Clinton gets green in Pennsylvania

March 15, 2008 1:47:59 PM PDT
Wearing a black coat and green scarf, Democratic presidential candidate Hillary Rodham Clinton kicked off in Pittsburgh the first of two parade appearances, waving and smiling to a cheering crowd of St. Patrick's Day revelers. Thousands of green-clad supporters chanted "Hillary, Hillary" as the candidate walked the mile-long parade route alongside Gov. Ed. Rendell, Pittsburgh Mayor Luke Ravenstahl and Allegheny County Chief Executive Dan Onorato.

"Happy St. Patrick's Day, Pittsburgh. This is a great parade," Clinton shouted into a microphone near the end of the parade. "Let the luck of the Irish be with us all."

Dozens of supporters waving "Hillary 08" shamrocks and green "Clinton Country" signs led the crowd in rousing cheers. Volunteers handed out campaign stickers and green T-shirts declaring "Irish Americans for Hillary for President."

"I love Hillary," said Freddie Lewellyn, using a green blanket to protect herself from the chill of a gray 40-degree Saturday morning.

"I just think she's strong, she's intelligent, she's wonderful and I think she'll be great for our country because I think George W. Bush is awful," said the 66-year-old employee of Pittsburgh's Professional Library Service.

Clinton's appearance in Pittsburgh was the first of two on Saturday.

At the St. Patrick's Day parade in Scranton, the city where Clinton's father was born and raised, well-wishers lined up 10 deep in spots to catch a glimpse of her.

Clinton, former President Bill Clinton and their daughter, Chelsea, have been campaigning heavily in Pennsylvania during the past week, gearing up for the state's April 22 primary when 158 delegates will be awarded in the hotly contested Democratic primary.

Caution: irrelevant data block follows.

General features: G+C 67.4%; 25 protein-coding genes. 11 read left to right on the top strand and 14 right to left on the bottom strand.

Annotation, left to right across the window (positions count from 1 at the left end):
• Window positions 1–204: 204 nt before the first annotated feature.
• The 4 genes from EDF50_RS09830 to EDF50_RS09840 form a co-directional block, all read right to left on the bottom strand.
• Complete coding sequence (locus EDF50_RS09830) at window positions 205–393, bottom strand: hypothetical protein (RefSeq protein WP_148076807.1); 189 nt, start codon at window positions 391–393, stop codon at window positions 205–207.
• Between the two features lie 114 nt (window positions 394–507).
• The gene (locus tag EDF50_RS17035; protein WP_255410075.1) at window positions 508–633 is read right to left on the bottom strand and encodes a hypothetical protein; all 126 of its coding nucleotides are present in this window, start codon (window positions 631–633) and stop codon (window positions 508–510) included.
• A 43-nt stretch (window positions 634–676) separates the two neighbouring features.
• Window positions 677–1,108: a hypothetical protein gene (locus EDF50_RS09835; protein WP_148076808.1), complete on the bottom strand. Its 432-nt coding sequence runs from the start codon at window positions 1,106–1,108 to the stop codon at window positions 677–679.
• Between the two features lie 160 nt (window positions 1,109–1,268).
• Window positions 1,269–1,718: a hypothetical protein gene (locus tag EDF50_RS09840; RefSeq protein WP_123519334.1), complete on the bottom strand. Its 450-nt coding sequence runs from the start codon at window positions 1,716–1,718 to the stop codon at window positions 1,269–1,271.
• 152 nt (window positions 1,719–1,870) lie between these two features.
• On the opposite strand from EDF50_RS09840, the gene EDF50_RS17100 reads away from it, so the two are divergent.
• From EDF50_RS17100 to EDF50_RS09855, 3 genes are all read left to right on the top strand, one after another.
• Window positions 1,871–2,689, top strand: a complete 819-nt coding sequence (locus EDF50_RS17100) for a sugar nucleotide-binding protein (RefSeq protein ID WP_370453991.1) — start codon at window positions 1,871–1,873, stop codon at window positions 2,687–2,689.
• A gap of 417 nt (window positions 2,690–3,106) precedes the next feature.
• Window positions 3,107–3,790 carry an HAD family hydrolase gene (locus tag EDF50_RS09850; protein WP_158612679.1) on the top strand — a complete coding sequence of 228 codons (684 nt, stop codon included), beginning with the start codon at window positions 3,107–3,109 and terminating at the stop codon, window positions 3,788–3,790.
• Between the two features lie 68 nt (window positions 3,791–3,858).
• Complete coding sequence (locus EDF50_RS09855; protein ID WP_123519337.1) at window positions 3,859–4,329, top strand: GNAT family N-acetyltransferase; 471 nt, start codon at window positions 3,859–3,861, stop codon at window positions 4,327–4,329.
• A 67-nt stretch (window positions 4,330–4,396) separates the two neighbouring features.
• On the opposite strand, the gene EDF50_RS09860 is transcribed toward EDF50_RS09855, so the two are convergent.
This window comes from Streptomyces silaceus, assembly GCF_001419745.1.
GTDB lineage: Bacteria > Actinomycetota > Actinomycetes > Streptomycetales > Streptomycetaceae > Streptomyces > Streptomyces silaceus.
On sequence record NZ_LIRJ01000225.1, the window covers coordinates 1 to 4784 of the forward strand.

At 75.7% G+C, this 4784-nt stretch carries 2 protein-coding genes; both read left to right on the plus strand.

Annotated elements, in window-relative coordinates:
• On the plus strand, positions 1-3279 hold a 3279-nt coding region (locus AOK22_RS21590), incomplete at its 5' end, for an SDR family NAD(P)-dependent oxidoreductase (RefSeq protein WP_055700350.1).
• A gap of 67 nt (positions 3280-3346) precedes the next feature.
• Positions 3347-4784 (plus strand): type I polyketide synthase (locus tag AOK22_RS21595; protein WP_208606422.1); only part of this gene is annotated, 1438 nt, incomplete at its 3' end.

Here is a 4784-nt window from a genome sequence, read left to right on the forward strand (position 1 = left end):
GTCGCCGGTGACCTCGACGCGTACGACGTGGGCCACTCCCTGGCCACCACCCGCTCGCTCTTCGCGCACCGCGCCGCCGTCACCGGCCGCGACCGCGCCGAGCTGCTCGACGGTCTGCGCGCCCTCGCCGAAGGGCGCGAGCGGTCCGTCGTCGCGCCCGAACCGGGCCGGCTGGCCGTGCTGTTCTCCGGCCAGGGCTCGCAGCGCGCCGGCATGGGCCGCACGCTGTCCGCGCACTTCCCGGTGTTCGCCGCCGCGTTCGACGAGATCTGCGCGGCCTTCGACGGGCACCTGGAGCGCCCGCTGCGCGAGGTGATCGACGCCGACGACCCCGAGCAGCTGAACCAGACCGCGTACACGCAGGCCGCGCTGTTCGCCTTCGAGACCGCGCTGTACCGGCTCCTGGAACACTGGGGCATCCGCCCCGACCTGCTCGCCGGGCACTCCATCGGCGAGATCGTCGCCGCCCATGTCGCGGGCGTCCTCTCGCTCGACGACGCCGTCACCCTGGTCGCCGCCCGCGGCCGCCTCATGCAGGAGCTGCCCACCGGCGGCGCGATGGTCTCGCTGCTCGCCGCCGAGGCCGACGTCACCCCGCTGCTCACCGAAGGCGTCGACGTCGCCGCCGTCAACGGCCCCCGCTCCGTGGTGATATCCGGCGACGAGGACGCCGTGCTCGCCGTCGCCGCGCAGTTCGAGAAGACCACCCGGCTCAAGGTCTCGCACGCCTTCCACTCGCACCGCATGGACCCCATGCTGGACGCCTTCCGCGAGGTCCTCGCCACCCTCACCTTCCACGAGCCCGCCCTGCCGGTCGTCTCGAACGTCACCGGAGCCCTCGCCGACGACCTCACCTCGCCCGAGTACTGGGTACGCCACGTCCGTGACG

A smattering of Barack Obama supporters held green "Obama" signs along Pittsburgh's parade route, trying to boo the candidate as she walked by. But hundreds of Clinton supporters outnumbered and out-shouted them.

Pittsburgh Steelers Hall of Fame running back Franco Harris represented Obama in the parade. It was not immediately known when the candidate himself would visit Pittsburgh, a union city that is heavily Democratic.

Jessica Schmitt, a 24-year-old first-grade teacher in Pittsburgh, eagerly handed out Obama stickers to passers-by and said she believes campaigning for him is the "most important thing I can do."

"He's going to be a unifier, a breath of fresh air, he has everything for people like us, the middle-class, that have been ignored for a long while," Schmitt said.

Every year thousands of people turn out for Pittsburgh's St. Patrick's Day parade, where vendors sell green trinkets and downtown businesses are permitted to serve alcohol outside in Market Square. This year, however, many parade-goers said that after having skipped a few parades they came out Saturday just to see Clinton.

Waving a green Clinton sign, John Peluso, 56, said he's only been to the parade three times. Excited to see the candidate he supports, he compared Clinton to former British Prime Minister Margaret Thatcher and the late Princess Diana.

"A woman, I think, will fight more for the issues," said Peluso, a counselor at Mercy Behavioral of Pittsburgh. "Men are more arrogant ... it seems like all they do is yap."


Load Comments